Divorce may follow three different procedures:

1. divorce as a result of abuse or other grounds

2. divorce without grounds initiated by the husband (talaq)

3. divorce without grounds initiated by the wife (iftida)


Jordan’s “Family Protection Law No. 6 of 2008” lays out guidelines for procedures in domestic violence cases for medical officials and police officers, however, does not criminalize domestic violence nor does it specifically nor penalize martial rape (130).

Although assault and abuse are accepted as grounds for divorce, it is often very difficult for a woman to prove her case because Sharia Courts require the testimony of two male witnesses. This discourages many women from initiating legal procedures. Other acceptable grounds for divorce include the husband’s failure to provide a home or financial maintenance, and his unjustified absence for more than one year.

Either the husband or wife are permitted to petition for divorce on the grounds of discord and strife causing enough harm to make cohabitation impossible. The case then goes before a judge, who tries to reconcile the couple. If this is unsuccessful, the case goes before two arbitrators who gather evidence on the marital situation before making a decision. One arbitrator is chosen from each side of the family.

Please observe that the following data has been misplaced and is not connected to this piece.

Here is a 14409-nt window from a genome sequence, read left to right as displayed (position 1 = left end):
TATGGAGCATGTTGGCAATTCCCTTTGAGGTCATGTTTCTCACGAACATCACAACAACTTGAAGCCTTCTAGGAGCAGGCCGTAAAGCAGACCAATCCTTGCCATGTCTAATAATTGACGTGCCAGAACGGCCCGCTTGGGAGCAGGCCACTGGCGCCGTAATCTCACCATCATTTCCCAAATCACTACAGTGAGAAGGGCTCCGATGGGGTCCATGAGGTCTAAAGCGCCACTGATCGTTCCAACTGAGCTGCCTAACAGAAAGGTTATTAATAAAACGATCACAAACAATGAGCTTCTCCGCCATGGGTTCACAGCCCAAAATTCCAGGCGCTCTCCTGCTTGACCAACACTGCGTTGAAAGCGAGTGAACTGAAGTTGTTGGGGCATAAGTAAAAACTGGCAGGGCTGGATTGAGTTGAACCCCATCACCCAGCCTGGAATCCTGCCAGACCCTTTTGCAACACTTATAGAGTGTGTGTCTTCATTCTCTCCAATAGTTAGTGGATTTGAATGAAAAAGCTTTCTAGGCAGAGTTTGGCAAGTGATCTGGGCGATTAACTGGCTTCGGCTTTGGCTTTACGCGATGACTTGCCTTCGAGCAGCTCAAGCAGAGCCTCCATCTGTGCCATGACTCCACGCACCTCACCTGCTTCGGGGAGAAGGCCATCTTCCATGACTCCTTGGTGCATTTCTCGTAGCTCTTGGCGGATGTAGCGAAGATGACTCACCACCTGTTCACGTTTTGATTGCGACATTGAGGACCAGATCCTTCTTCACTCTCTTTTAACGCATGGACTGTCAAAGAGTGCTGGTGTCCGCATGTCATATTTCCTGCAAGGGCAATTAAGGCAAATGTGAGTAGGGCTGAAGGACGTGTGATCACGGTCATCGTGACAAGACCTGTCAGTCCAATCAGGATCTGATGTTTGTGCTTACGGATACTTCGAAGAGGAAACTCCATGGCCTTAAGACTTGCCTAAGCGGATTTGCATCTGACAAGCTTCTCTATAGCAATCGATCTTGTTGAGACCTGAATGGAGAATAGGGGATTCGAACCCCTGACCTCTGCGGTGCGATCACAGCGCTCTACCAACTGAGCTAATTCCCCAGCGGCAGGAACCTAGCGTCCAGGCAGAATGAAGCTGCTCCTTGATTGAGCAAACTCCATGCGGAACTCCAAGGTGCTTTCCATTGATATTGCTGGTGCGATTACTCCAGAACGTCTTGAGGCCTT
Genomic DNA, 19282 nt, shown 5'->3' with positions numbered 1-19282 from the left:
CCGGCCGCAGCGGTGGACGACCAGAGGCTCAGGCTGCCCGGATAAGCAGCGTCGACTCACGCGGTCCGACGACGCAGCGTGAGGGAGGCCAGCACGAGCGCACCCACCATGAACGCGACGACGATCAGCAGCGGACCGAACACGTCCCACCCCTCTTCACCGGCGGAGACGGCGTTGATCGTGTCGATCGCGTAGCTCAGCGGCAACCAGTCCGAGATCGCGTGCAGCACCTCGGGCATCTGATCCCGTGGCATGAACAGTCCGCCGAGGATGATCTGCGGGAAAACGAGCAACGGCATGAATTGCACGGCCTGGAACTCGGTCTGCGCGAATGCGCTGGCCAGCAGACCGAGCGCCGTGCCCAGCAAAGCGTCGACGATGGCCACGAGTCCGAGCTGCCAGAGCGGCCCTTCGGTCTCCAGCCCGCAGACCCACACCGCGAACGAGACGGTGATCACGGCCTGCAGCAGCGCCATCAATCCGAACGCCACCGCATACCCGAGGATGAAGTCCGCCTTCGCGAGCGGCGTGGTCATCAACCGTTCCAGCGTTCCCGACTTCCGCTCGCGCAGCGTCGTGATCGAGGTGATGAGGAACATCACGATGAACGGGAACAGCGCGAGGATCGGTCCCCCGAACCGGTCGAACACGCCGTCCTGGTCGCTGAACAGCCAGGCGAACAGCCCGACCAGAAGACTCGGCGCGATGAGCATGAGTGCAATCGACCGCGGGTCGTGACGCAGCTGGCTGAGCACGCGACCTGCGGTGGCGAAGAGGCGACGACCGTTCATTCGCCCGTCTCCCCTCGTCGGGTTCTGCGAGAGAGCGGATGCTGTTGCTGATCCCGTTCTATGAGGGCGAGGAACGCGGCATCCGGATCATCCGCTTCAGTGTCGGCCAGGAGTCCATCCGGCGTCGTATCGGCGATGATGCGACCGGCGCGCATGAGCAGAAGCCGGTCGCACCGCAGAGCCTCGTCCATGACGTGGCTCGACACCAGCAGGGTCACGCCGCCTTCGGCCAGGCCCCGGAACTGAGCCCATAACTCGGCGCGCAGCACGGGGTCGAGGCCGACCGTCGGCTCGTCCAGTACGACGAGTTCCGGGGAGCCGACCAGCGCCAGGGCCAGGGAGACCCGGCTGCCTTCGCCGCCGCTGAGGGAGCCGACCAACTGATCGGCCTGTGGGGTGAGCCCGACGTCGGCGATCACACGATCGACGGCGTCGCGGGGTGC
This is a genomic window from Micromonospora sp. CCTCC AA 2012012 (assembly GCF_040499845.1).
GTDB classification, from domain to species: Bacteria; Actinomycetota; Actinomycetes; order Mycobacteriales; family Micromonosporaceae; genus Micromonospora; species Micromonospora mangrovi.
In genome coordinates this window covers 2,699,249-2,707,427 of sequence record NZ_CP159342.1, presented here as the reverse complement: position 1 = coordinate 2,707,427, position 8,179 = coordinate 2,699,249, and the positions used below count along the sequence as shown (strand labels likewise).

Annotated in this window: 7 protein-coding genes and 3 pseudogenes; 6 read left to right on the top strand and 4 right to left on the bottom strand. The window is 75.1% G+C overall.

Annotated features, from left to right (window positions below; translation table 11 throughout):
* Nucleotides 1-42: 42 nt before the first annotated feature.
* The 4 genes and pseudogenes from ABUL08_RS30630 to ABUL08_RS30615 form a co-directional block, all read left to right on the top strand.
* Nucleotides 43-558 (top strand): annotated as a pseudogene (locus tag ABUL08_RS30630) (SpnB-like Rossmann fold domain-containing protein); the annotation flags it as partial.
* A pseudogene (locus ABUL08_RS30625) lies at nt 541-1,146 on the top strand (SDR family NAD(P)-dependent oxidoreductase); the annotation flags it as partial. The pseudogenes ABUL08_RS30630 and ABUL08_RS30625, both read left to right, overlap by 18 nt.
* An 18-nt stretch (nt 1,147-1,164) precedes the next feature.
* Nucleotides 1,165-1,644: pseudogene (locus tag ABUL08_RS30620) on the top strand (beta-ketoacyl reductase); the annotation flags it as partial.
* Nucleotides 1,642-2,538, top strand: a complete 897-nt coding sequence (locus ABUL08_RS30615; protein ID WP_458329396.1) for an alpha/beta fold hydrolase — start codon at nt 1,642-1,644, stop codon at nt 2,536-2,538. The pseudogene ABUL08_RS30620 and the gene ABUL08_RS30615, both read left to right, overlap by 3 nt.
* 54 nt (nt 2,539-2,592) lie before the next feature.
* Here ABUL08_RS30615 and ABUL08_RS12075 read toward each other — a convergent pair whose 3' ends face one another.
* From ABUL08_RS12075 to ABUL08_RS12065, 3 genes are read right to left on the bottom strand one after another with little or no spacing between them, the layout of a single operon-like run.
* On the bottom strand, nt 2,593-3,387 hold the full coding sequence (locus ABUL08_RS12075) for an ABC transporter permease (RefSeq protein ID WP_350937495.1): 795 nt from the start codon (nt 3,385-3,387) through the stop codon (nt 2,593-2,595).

The arbitrator’s rule on the terms of the divorce and any due compensation, which the judge then reviews and ratifies. If the arbitrators deem that the wife is in the wrong, a divorce will be granted in exchange for compensation to the husband. If the wrongs were committed by the husband, a divorce will be granted, and the wife can ask for compensation.

If the wrongs are shared, divorce will be granted in exchange for a division of the mahr in proportion to the wrongs of each side.


1. The law obliges the husband to spend on his wife from the moment of signing the “katb iktaab” or marriage contract.

2. The husband must spend on his wife to the extent appropriate for his financial condition, even if she is financially capable.

3. The wife has the right to demand the imposition of the monthly alimony on her husband if he does not spend on her or fails to do so.

4. A husband’s agreement to his wife’s choice to work is not considered valid ground for his stopping her financial support.

5. The law obliges the husband to spend on his wife with regard to her food, clothing, rental fees, and health care, and he is also obligated to pay the expenses of those who serve her, if the women in their condition have those who serve them.

6. There is no difference between a Muslim nor non-Muslim wife for the purposes of a husbands financial obligations to them.

7. The husband must spend on his pregnant wife, even if she is present without justification outside his home.

8. If the court decides to impose alimony on the husband, it is the wife’s right to obtain it from the date of filing the case.

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